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Educating radiology residents and radiographers about radiation exposure for one hour can reduce the dose area product (DAP) in their fluoroscopy examinations, according to a new study published in Academic Radiology.

Twitter can benefit interventional radiology through the sharing of information and by building communities, according to a recent article in Journal of the American College of Radiology

The power of social media has been accredited to reducing knowledge gaps, building communities, contributing to social movements and connecting individuals personally and professionally. But the online networking tools may be lacking in disseminating additional information that is vital to public knowledge.   

The large difference between learning about something and applying it to real-world situations is a truth that extends to high-risk profession of medicine. Experts say that medical undergraduate education lacks in simulation-based curriculum and is behind other professions that are risky in nature.

A study recently published by Journal of the American College of Radiology reveals promise through a trend of increased definitive reporting, while also calling for further education and training in reporting for radiologists.


Recent Headlines

EDs see drastic increase in advanced imaging since 1995

A study published in the Journal of the American College of Radiology found the use of advanced imaging in emergency departments (EDs) grew considerably over the past two decades, largely due to an aging population, crowded EDs and expanded indications for computed tomography (CT).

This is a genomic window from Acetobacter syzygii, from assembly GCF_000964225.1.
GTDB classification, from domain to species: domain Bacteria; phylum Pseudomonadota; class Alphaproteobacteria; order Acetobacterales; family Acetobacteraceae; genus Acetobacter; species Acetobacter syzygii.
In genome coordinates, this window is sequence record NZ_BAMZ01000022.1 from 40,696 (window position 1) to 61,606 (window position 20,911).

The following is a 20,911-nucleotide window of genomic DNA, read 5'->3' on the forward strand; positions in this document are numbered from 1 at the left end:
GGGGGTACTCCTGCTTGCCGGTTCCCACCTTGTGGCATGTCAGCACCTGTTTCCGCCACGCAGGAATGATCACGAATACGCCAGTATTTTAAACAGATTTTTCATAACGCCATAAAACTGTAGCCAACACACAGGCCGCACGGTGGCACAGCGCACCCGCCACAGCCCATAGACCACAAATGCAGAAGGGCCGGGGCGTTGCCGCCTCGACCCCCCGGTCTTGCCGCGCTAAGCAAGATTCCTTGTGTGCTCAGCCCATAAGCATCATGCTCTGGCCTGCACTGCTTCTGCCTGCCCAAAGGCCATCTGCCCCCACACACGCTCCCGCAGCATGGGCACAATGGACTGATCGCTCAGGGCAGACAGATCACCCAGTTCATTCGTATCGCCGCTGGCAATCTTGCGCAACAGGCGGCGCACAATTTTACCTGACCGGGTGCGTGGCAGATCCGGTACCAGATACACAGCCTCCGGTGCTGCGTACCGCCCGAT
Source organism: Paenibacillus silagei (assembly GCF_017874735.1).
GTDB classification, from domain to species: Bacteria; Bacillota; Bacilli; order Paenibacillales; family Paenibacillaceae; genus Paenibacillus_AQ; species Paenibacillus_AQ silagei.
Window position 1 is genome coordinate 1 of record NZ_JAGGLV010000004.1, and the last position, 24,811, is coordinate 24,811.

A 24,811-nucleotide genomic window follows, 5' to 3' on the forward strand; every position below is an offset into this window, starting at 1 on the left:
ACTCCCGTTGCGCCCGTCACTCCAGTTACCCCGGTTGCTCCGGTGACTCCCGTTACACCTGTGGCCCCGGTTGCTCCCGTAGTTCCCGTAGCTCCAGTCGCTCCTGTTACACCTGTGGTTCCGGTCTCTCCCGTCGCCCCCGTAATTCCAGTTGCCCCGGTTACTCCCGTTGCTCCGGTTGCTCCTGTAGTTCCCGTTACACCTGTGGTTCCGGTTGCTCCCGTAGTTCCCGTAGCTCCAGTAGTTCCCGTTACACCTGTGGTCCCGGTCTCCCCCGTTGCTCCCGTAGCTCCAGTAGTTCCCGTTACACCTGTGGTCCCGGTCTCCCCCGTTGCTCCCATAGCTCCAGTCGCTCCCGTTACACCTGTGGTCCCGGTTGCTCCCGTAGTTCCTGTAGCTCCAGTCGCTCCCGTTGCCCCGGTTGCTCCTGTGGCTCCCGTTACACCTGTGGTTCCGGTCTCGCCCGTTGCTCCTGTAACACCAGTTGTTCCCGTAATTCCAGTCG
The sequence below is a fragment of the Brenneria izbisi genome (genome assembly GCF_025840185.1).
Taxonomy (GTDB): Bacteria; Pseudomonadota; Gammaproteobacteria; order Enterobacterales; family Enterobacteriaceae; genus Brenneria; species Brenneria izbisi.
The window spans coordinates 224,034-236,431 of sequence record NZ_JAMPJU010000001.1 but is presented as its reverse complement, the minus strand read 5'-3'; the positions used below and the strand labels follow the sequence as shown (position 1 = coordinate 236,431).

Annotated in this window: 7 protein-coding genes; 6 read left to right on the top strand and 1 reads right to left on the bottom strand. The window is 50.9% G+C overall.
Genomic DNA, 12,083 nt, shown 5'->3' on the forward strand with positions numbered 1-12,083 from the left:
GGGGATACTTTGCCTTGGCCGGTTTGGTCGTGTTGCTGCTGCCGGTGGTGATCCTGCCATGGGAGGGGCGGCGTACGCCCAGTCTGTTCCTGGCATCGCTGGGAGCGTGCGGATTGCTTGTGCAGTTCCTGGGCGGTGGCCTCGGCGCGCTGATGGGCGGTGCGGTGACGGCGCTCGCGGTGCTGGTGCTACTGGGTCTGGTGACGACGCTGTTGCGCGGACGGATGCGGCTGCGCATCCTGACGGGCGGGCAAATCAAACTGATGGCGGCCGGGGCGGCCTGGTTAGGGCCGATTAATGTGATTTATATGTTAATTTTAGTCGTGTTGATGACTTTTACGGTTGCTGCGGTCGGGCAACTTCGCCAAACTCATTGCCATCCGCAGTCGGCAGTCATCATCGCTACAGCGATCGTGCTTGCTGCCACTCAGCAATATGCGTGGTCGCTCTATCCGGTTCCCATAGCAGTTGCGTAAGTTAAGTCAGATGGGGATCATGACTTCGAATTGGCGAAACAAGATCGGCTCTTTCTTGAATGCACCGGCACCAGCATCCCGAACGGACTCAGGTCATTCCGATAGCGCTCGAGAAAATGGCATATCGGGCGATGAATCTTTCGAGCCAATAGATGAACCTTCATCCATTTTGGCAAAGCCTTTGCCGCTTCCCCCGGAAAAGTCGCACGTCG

MRI study links weight loss, slowed degeneration of knee cartilage

Researchers, using MRI on overweight and obese patients, found that individuals who lost a significant amount of weight over a four-year period showed significantly less degeneration of their knee cartilage.

OSU rads use Six Sigma to streamline IR scheduling

A Six Sigma intervention at an academic interventional radiology (IR) department can be used as a template to streamline scheduling across other specialties, according to a Journal of the American College of Radiology (JACR) study.

Combining conventional imaging, noninvasive imaging test improves kidney tumor classification

Johns Hopkins University researchers found in a recent study that adding 99mTc-setamibi SPECT/CT, a noninvasive imaging test, to CT or MRI increases accuracy in classifying kidney tumor.

Researchers assess reduction in radiotherapy in children with brain tumors

A group of researchers at Children’s Hospital Los Angeles found that children who were part of a clinical trial to assess the effectiveness of reduced radiotherapy had less successful results when there were deviations from the treatment protocol. 

Unanticipated event tracking can help imaging practices ID areas of concern

Establishing concrete protocols for logging unanticipated events in MRI can help imaging practices establish internal performance benchmarks and make data-driven decisions on resource allocation, according to a study published in the Journal of the American College of Radiology.

Report: Cancer deaths decline for all racial groups in last 40 years

According to the Annual Report to the Nation on the Status of Cancer, overall death rates related to cancer have decreased in men, women and children for all major racial and ethnic groups between 1975 and 2014.

FDA initiative develops informational video to prep for inspections

As part of the FDA’s Enhancing Quality Using the Inspection Program (EQUIP) Initiative, the Division of Mammography Quality Standards (DMQS) developed another tool to benefit facilties by enhancing their understanding of what inspectors will be looking for and not looking for with the new EQUIP questions.

New system improves on CMS subspecialty classification, carries potential in transition to performance-based payments

A new system accurately identifying the subspecialties of practicing radiologists using Medicare data represents a considerable improvement over the system in place, which only differentiates between diagnostic radiologists, nuclear medicine physicians and interventional radiologists.

GE Healthcare launches gadolinium-based contrast agent

GE Healthcare recently announced its launch of Clariscan (gadoteric acid), a gadolinium-based contrast agent (GBCA) designed to support effective visualization of abnormalities in the brain, spine and associated tissues.